Sure, I could blame myself, but I was just trying to make my dogs happy and after it happened I followed all the doctors instructions, so I don't really think it's my fault.

I can't blame the dog. Sure, ultimately he caused this whole situation. But he was just doing what retrievers do, fetching a ball. Plus. he needed medication for a few days after our run in too (after all he is 10 years old, he gets achy when it's too cold outside much less when runs into an almost stationary object). Plus he's just too adorable to blame.

I can't blame the husband. Sure, he could have said that he didn't want to go to the dog park. But he likes to make me happy and at the time a trip to the dog park seemed like a swell idea. Plus he sure took good care of me while I was in really bad shape, fetching me a never-ending list of things I needed while I sat on the couch icing and elevating. Plus he's just too adorable to blame.

I could blame the weather. With all of the crazy weather we've had this year, why is there a beautiful sunny day on the last day of January. Why couldn't we have had snow that day. Yeah, maybe the weather is to blame.

Or maybe I should blame Chris Rusnak. He just had to send out a link to his blog with fantastic pictures of other dogs playing at the park. He just had to make me think "Oh, a trip to the dog park would be fun. We've never taken Rupert to the dog park and Jones hasn't been there in years. And the weather is just lovely out. Yes, today would be a good day to do that". Yes, he just had to do that.

So, I blame you Chris Rusnak! You and your dog photos. Curses to you!

And, to the weather!

Saturday, March 14, 2009

Mexican Sweet Potato and Beef Salad (and Quesadilla)

Many years ago, before my second career as a chef started, I was helping to direct a photo shoot for my employer. The photo studio was in downtown Seattle and as it was an all day photo shoot, the studio decided to bring in lunch for us.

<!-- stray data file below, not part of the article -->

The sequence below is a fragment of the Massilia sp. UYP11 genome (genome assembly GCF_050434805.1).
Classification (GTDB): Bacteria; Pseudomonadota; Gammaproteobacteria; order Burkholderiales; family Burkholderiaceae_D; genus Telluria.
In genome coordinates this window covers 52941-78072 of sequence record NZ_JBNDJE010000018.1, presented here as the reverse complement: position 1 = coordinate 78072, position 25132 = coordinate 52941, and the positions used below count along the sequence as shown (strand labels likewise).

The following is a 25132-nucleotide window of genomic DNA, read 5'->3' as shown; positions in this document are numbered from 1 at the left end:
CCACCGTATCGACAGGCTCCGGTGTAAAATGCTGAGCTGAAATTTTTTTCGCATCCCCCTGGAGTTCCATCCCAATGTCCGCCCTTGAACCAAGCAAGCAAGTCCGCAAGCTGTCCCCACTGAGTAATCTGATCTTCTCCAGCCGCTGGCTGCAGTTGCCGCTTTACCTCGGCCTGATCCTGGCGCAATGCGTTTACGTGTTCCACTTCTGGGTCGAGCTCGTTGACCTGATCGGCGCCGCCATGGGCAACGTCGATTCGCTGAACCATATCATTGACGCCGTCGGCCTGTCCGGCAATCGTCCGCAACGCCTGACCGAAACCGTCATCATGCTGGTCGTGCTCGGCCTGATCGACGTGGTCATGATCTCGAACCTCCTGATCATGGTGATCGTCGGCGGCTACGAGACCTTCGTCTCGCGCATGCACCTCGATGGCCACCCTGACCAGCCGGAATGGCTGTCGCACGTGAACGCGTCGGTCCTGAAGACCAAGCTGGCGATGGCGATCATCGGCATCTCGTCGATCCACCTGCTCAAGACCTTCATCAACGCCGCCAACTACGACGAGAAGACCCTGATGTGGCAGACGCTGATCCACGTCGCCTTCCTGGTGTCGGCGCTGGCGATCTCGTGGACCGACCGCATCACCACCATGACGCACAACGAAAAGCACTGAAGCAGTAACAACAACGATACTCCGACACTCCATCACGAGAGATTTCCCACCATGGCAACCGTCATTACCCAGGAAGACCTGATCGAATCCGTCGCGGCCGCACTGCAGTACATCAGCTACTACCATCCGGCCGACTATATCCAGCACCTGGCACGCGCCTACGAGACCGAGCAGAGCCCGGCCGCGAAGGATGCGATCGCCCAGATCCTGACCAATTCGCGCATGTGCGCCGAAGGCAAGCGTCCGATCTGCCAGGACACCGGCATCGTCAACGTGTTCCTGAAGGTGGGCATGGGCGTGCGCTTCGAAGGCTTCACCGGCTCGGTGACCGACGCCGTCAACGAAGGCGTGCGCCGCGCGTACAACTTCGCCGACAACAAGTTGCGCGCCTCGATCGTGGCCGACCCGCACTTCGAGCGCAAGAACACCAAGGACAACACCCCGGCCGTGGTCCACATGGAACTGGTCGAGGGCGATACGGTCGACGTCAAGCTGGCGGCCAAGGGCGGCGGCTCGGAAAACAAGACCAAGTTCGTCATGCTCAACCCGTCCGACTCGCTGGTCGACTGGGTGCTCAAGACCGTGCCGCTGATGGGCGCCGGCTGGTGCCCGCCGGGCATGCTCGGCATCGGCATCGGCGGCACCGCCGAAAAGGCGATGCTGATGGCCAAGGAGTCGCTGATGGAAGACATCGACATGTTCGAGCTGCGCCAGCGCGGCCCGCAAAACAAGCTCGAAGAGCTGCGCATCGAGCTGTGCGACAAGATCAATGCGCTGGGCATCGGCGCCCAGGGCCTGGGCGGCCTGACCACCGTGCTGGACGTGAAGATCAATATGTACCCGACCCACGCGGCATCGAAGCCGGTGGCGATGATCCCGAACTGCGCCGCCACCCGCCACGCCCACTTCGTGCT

The inspiration for my meal came from that experience years ago. I never found out the name of the restaurant, but I remember eating this sweet potato
quesadilla type thing that blew my mind. So good.

I'm sure that what I made wasn't even close to the original (it was over 10 years ago after all). But it was along the same lines and it was pretty tasty.

For the Sweet Potato and Meat Mixture

2 sweet potatoes, peeled and cubed
1 pound ground beef
1/2 onion, chopped
1 red bell pepper, chopped
2 clove garlic, minced
1 tablespoon chili powder
1 teaspoon ground cumin
1 teaspoon dried oregano
cayenne pepper (to taste)
2ish tablespoons adobo sauce (from a can of chipotle peppers)
1 lime, juiced

I started by heating a large pan over high heat. I added my sweet potato with about 1/2 cup water and let it simmer for a while until the sweet potato started to get soft. I added the rest of the ingredients (except for the adobo and lime juice) along with some salt and pepper and cooked it until the beef was nicely browned. I added the adobo and lime juice and checked my seasonings then turned down the heat while I worked on the rest of the ingredients.

For the salad

1 head green leaf lettuce, chopped
1 cup frozen corn, thawed
cheddar cheese
sour cream
cherry tomatoes
chopped chives

On the plates I layered lettuce, some of the sweet potato and beef mixture, corn, cheddar cheese and tomatoes. I topped this with a dollop of sour cream, a spoonful of salsa and some chopped chives. I served it with a couple of corn tortillas that I warmed in the toaster oven.

My only complaint was that I should have dressed the greens in just a touch of vinaigrette, or at the very least, squeezed a little more lime juice over the whole thing before serving. But, alas, I only had the one lime. It also may have been better served with a few corn chips instead of the tortillas.